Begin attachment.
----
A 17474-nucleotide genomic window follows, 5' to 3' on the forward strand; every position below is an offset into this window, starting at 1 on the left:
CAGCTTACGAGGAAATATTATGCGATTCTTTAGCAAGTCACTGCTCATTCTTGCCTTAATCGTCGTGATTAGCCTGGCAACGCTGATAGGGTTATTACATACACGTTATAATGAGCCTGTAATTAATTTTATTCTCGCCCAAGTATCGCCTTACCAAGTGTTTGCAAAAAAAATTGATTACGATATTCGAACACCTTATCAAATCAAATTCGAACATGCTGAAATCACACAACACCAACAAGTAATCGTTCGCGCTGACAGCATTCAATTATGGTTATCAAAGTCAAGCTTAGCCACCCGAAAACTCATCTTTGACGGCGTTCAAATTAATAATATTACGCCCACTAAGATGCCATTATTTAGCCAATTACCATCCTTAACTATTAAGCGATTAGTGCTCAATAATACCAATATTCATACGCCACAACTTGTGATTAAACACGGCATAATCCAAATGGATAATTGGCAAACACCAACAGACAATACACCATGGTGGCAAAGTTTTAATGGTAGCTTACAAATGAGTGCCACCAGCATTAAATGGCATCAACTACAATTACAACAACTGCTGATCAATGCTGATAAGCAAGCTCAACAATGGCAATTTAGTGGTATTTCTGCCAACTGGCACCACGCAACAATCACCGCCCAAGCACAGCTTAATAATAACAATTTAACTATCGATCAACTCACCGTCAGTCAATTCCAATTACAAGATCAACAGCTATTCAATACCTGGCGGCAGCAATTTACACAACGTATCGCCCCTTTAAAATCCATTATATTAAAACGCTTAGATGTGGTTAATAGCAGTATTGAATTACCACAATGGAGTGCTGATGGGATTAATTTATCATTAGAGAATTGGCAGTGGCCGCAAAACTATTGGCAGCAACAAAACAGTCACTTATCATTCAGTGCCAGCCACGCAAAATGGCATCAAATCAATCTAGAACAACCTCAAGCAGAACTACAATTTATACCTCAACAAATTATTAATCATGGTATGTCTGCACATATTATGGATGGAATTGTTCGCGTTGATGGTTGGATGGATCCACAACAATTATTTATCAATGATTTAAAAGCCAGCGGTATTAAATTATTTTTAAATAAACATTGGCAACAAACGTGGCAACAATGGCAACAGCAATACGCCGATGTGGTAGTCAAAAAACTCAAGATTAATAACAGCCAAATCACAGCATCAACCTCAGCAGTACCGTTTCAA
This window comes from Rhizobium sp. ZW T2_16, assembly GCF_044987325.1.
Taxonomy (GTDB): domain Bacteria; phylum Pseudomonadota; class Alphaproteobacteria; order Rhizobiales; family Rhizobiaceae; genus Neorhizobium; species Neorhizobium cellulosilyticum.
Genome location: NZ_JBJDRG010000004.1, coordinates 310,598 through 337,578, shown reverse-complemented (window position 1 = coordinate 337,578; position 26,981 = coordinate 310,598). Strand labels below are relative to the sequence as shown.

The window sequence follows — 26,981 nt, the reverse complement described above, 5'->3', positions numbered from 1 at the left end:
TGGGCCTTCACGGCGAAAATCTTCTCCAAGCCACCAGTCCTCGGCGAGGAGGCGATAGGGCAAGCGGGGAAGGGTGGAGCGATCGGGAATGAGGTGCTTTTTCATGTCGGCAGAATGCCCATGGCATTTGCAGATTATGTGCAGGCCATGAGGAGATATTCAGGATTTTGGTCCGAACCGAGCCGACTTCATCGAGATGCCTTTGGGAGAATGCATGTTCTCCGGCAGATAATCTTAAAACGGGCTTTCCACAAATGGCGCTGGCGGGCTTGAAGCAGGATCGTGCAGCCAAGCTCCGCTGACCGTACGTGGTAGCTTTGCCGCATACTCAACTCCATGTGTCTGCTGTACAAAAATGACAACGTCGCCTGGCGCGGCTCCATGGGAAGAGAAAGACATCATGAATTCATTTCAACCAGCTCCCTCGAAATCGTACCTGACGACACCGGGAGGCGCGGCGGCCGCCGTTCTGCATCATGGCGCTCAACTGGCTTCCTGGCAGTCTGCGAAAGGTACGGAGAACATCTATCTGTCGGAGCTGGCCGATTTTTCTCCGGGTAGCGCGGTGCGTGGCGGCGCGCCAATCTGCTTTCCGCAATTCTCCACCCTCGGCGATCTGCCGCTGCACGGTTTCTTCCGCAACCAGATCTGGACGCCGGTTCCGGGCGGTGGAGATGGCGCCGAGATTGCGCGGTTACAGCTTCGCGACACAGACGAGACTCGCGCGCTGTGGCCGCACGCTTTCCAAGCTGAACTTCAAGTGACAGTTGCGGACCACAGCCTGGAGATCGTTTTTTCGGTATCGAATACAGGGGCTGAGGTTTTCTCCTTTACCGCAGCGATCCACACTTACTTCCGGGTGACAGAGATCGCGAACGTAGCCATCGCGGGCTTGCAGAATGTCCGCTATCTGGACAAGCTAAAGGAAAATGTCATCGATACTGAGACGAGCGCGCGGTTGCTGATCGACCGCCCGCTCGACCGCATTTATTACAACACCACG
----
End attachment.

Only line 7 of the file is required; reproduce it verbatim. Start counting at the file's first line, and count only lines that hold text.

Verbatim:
TGGGCCTTCACGGCGAAAATCTTCTCCAAGCCACCAGTCCTCGGCGAGGAGGCGATAGGGCAAGCGGGGAAGGGTGGAGCGATCGGGAATGAGGTGCTTTTTCATGTCGGCAGAATGCCCATGGCATTTGCAGATTATGTGCAGGCCATGAGGAGATATTCAGGATTTTGGTCCGAACCGAGCCGACTTCATCGAGATGCCTTTGGGAGAATGCATGTTCTCCGGCAGATAATCTTAAAACGGGCTTTCCACAAATGGCGCTGGCGGGCTTGAAGCAGGATCGTGCAGCCAAGCTCCGCTGACCGTACGTGGTAGCTTTGCCGCATACTCAACTCCATGTGTCTGCTGTACAAAAATGACAACGTCGCCTGGCGCGGCTCCATGGGAAGAGAAAGACATCATGAATTCATTTCAACCAGCTCCCTCGAAATCGTACCTGACGACACCGGGAGGCGCGGCGGCCGCCGTTCTGCATCATGGCGCTCAACTGGCTTCCTGGCAGTCTGCGAAAGGTACGGAGAACATCTATCTGTCGGAGCTGGCCGATTTTTCTCCGGGTAGCGCGGTGCGTGGCGGCGCGCCAATCTGCTTTCCGCAATTCTCCACCCTCGGCGATCTGCCGCTGCACGGTTTCTTCCGCAACCAGATCTGGACGCCGGTTCCGGGCGGTGGAGATGGCGCCGAGATTGCGCGGTTACAGCTTCGCGACACAGACGAGACTCGCGCGCTGTGGCCGCACGCTTTCCAAGCTGAACTTCAAGTGACAGTTGCGGACCACAGCCTGGAGATCGTTTTTTCGGTATCGAATACAGGGGCTGAGGTTTTCTCCTTTACCGCAGCGATCCACACTTACTTCCGGGTGACAGAGATCGCGAACGTAGCCATCGCGGGCTTGCAGAATGTCCGCTATCTGGACAAGCTAAAGGAAAATGTCATCGATACTGAGACGAGCGCGCGGTTGCTGATCGACCGCCCGCTCGACCGCATTTATTACAACACCACG